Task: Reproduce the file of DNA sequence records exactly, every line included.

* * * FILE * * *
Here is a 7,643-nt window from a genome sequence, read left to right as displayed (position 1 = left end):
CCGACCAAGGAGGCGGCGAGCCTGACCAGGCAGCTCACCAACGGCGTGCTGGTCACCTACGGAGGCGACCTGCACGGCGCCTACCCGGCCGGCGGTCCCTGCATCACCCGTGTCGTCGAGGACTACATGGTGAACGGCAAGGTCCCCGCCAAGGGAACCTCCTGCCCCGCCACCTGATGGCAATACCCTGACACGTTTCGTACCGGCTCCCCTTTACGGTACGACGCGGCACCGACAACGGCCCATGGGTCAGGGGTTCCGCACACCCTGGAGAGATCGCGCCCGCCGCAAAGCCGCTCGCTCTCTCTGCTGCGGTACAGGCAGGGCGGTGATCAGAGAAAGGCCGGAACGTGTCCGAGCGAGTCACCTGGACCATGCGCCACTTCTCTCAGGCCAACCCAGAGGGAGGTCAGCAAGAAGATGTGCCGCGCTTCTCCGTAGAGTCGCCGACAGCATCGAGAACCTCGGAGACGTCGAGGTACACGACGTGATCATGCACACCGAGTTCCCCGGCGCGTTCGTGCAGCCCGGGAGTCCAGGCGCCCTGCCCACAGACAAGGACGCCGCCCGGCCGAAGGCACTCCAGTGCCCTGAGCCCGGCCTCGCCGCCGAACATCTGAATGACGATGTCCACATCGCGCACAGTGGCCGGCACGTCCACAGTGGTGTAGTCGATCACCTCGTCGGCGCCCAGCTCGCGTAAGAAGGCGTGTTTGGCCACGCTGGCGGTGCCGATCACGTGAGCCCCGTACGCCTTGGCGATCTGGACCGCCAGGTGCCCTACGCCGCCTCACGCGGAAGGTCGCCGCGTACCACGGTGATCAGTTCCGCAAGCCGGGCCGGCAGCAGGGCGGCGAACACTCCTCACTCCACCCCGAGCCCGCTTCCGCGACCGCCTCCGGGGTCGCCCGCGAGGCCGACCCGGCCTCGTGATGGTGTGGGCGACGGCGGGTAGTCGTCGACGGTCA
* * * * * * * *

Here is a 7,643-nt window from a genome sequence, read left to right as displayed (position 1 = left end):
CCGACCAAGGAGGCGGCGAGCCTGACCAGGCAGCTCACCAACGGCGTGCTGGTCACCTACGGAGGCGACCTGCACGGCGCCTACCCGGCCGGCGGTCCCTGCATCACCCGTGTCGTCGAGGACTACATGGTGAACGGCAAGGTCCCCGCCAAGGGAACCTCCTGCCCCGCCACCTGATGGCAATACCCTGACACGTTTCGTACCGGCTCCCCTTTACGGTACGACGCGGCACCGACAACGGCCCATGGGTCAGGGGTTCCGCACACCCTGGAGAGATCGCGCCCGCCGCAAAGCCGCTCGCTCTCTCTGCTGCGGTACAGGCAGGGCGGTGATCAGAGAAAGGCCGGAACGTGTCCGAGCGAGTCACCTGGACCATGCGCCACTTCTCTCAGGCCAACCCAGAGGGAGGTCAGCAAGAAGATGTGCCGCGCTTCTCCGTAGAGTCGCCGACAGCATCGAGAACCTCGGAGACGTCGAGGTACACGACGTGATCATGCACACCGAGTTCCCCGGCGCGTTCGTGCAGCCCGGGAGTCCAGGCGCCCTGCCCACAGACAAGGACGCCGCCCGGCCGAAGGCACTCCAGTGCCCTGAGCCCGGCCTCGCCGCCGAACATCTGAATGACGATGTCCACATCGCGCACAGTGGCCGGCACGTCCACAGTGGTGTAGTCGATCACCTCGTCGGCGCCCAGCTCGCGTAAGAAGGCGTGTTTGGCCACGCTGGCGGTGCCGATCACGTGAGCCCCGTACGCCTTGGCGATCTGGACCGCCAGGTGCCCTACGCCGCCTCACGCGGAAGGTCGCCGCGTACCACGGTGATCAGTTCCGCAAGCCGGGCCGGCAGCAGGGCGGCGAACACTCCTCACTCCACCCCGAGCCCGCTTCCGCGACCGCCTCCGGGGTCGCCCGCGAGGCCGACCCGGCCTCGTGATGGTGTGGGCGACGGCGGGTAGTCGTCGACGGTCA